ADRIAN THRILLS: Two old rockers and one dreamy summer sound
TIM FINN AND PHIL MANZANERA: The Ghost Of Santiago (Expression)
Verdict: Haunting Latin melodies
MAGGIE ROGERS: Surrender (Polydor)
Verdict: Indie-pop poster girl gets tough
The prospect of two art-rock veterans making a new album together conjures up images of seasoned pros reliving past glories with ‘reimagined’ versions of old hits and celebrity cameos from famous bandmates.
Nothing wrong with that, of course, though many would probably label the spectacle male, pale and stale.
The Ghost Of Santiago, the latest offering from former Crowded House member Tim Finn and Roxy Music guitarist Phil Manzanera, is something different.
Conceived in lockdown and recorded remotely in two home studios 12,000 miles apart, it’s a bold pooling of resources that spans an array of styles and lives entirely in the moment.
The Ghost Of Santiago, the latest offering from former Crowded House member Tim Finn and Roxy Music guitarist Phil Manzanera, is something different
New Zealander Finn, 70, was in his younger brother Neil’s band in the early 1990s, staying long enough to co-write the hits Weather With You and It’s Only Natural. Manzanera, 71, has been in Roxy Music since 1972, and is set to rejoin Bryan Ferry, Andy Mackay and Paul Thompson for the band’s 50th anniversary tour in September.
Finn and Manzanera also have their own, long-standing creative bond. They first met in Sydney in 1975, when Roxy were on their first Australian tour, and have remained in touch ever since.
Manzanera produced a record for Finn’s first band, Split Enz. Tim guested on a couple of Phil’s LPs. They teamed up again last summer for another collaborative album, Caught By The Heart.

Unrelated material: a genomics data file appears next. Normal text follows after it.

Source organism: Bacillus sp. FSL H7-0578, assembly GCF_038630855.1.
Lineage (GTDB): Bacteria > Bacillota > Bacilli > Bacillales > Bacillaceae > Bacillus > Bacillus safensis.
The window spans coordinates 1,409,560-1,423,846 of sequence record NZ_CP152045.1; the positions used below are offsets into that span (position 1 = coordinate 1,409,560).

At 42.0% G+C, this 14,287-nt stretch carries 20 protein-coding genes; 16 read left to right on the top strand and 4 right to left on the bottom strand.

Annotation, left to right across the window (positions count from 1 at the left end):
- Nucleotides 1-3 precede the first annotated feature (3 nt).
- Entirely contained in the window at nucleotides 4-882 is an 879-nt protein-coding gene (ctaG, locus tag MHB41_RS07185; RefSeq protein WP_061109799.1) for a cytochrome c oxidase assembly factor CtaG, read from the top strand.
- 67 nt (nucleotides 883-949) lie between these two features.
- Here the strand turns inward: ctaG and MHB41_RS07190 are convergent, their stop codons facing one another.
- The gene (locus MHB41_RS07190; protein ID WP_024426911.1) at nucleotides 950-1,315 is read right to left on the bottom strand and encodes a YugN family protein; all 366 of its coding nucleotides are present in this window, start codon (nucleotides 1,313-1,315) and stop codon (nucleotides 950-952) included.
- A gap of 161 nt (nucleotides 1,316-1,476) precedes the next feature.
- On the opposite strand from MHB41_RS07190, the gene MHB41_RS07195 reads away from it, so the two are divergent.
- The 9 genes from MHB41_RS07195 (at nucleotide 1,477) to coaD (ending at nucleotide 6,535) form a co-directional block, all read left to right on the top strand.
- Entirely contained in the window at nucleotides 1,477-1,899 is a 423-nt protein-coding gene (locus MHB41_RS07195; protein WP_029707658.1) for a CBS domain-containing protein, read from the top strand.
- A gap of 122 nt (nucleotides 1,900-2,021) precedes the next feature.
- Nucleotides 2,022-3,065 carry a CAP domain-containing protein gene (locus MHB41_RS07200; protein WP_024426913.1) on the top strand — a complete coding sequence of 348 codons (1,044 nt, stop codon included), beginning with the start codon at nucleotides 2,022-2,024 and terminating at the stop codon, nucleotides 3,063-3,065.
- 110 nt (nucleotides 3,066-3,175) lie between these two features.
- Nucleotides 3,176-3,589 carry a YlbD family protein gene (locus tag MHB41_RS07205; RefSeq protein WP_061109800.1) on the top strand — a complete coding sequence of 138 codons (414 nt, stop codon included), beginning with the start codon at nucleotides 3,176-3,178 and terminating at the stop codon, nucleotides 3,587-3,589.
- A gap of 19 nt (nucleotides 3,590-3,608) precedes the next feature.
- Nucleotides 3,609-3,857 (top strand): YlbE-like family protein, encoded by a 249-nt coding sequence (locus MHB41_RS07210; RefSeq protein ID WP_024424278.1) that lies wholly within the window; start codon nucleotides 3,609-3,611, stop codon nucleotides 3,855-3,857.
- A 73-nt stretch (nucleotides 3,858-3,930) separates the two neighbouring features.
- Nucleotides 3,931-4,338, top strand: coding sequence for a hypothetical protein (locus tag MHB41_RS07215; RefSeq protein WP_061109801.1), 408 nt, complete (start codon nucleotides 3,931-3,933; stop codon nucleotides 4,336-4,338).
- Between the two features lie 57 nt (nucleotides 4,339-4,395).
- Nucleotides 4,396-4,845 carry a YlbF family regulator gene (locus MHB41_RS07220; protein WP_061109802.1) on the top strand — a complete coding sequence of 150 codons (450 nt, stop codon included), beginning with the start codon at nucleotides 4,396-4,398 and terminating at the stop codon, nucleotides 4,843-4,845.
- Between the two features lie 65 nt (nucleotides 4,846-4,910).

The ten tracks here follow on from that. A combination of chamber music and luxuriant Latin pop — and perfect for languid summer evenings — it’s offbeat, eclectic and not a million miles away from the kind of thing Damon Albarn would cook up in Gorillaz.
The opening tracks are the least surprising. Space Cannibal blends Manzanera’s shape-shifting guitar with electronic sounds. Those expecting a return to the piercing riffs he once reeled off on Roxy Music songs such as 1973’s Amazona should cover their ears. His playing is elegant and understated, but no less compelling for that.
Tim Finn (pictured) and Manzanera also have their own, long-standing creative bond. They first met in Sydney in 1975, when Roxy were on their first Australian tour, and have remained in touch ever since
Our Love is an adroit mix of Roxy’s latter-day polish (think 1982’s Avalon) and Finn’s sumptuous melodies, but the surprising Latin twists start arriving from that point onwards.
The title track is Finn’s way of exploring Chile, a country he has never visited in person, through smoky vocals, strummed guitars and accordion.
‘Dreams will thrive as long as human love survives,’ he whispers. Manzanera’s Latin credentials are more authentic. Born in London to a British father and Colombian mother, he spent his childhood in the Americas and picked up his first guitar in Havana.
Aided by former Stereophonics drummer Javier Weyler (born in Buenos Aires), he sounds at ease on the brassy, percussive pop of Llanto. But the most striking contributions come from London-based fado singer Sonia Bernardo, who adds jazzy touches as she duets with Finn on three songs, before the album swings back towards pop for a three-song finale that includes the bucolic Falling Asleep.